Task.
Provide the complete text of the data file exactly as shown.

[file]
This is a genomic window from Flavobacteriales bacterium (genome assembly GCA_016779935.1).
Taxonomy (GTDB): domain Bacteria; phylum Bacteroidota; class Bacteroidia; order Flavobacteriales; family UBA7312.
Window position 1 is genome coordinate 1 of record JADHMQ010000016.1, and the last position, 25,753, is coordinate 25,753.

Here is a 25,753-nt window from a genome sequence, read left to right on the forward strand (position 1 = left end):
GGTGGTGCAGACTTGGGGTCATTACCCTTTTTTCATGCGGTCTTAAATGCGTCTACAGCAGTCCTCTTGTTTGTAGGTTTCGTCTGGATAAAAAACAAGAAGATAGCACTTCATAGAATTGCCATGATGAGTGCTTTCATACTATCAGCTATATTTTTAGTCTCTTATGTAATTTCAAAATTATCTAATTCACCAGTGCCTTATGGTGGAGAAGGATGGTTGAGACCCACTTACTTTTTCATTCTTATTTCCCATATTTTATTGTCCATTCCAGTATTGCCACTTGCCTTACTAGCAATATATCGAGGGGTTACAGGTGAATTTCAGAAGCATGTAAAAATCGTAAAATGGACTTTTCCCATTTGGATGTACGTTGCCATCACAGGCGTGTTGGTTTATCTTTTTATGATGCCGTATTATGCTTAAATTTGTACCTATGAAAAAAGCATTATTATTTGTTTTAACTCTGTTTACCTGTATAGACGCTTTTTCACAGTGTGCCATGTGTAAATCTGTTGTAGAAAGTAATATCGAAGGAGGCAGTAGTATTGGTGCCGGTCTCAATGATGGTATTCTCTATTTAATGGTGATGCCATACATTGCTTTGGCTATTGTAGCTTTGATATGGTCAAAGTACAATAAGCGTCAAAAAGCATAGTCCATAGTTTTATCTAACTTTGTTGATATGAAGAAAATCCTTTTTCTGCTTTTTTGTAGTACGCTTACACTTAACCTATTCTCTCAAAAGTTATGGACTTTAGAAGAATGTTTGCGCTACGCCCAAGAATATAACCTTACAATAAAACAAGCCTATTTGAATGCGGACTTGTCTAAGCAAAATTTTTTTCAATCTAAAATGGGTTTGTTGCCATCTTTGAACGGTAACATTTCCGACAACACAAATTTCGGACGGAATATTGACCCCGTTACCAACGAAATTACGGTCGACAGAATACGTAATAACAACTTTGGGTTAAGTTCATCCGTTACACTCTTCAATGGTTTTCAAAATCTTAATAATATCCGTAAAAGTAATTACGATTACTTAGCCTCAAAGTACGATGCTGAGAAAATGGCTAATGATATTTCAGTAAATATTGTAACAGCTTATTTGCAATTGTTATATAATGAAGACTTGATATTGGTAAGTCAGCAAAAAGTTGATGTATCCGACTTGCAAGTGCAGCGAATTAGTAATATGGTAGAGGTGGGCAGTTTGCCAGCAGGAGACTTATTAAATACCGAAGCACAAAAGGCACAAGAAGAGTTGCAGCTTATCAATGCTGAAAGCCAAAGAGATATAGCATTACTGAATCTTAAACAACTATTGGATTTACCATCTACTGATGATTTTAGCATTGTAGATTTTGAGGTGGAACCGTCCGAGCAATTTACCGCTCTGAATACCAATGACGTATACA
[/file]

This is a genomic window from Flavobacteriales bacterium (genome assembly GCA_016779935.1).
Taxonomy (GTDB): domain Bacteria; phylum Bacteroidota; class Bacteroidia; order Flavobacteriales; family UBA7312.
Window position 1 is genome coordinate 1 of record JADHMQ010000016.1, and the last position, 25,753, is coordinate 25,753.

Here is a 25,753-nt window from a genome sequence, read left to right on the forward strand (position 1 = left end):
GGTGGTGCAGACTTGGGGTCATTACCCTTTTTTCATGCGGTCTTAAATGCGTCTACAGCAGTCCTCTTGTTTGTAGGTTTCGTCTGGATAAAAAACAAGAAGATAGCACTTCATAGAATTGCCATGATGAGTGCTTTCATACTATCAGCTATATTTTTAGTCTCTTATGTAATTTCAAAATTATCTAATTCACCAGTGCCTTATGGTGGAGAAGGATGGTTGAGACCCACTTACTTTTTCATTCTTATTTCCCATATTTTATTGTCCATTCCAGTATTGCCACTTGCCTTACTAGCAATATATCGAGGGGTTACAGGTGAATTTCAGAAGCATGTAAAAATCGTAAAATGGACTTTTCCCATTTGGATGTACGTTGCCATCACAGGCGTGTTGGTTTATCTTTTTATGATGCCGTATTATGCTTAAATTTGTACCTATGAAAAAAGCATTATTATTTGTTTTAACTCTGTTTACCTGTATAGACGCTTTTTCACAGTGTGCCATGTGTAAATCTGTTGTAGAAAGTAATATCGAAGGAGGCAGTAGTATTGGTGCCGGTCTCAATGATGGTATTCTCTATTTAATGGTGATGCCATACATTGCTTTGGCTATTGTAGCTTTGATATGGTCAAAGTACAATAAGCGTCAAAAAGCATAGTCCATAGTTTTATCTAACTTTGTTGATATGAAGAAAATCCTTTTTCTGCTTTTTTGTAGTACGCTTACACTTAACCTATTCTCTCAAAAGTTATGGACTTTAGAAGAATGTTTGCGCTACGCCCAAGAATATAACCTTACAATAAAACAAGCCTATTTGAATGCGGACTTGTCTAAGCAAAATTTTTTTCAATCTAAAATGGGTTTGTTGCCATCTTTGAACGGTAACATTTCCGACAACACAAATTTCGGACGGAATATTGACCCCGTTACCAACGAAATTACGGTCGACAGAATACGTAATAACAACTTTGGGTTAAGTTCATCCGTTACACTCTTCAATGGTTTTCAAAATCTTAATAATATCCGTAAAAGTAATTACGATTACTTAGCCTCAAAGTACGATGCTGAGAAAATGGCTAATGATATTTCAGTAAATATTGTAACAGCTTATTTGCAATTGTTATATAATGAAGACTTGATATTGGTAAGTCAGCAAAAAGTTGATGTATCCGACTTGCAAGTGCAGCGAATTAGTAATATGGTAGAGGTGGGCAGTTTGCCAGCAGGAGACTTATTAAATACCGAAGCACAAAAGGCACAAGAAGAGTTGCAGCTTATCAATGCTGAAAGCCAAAGAGATATAGCATTACTGAATCTTAAACAACTATTGGATTTACCATCTACTGATGATTTTAGCATTGTAGATTTTGAGGTGGAACCGTCCGAGCAATTTACCGCTCTGAATACCAATGACGTATACA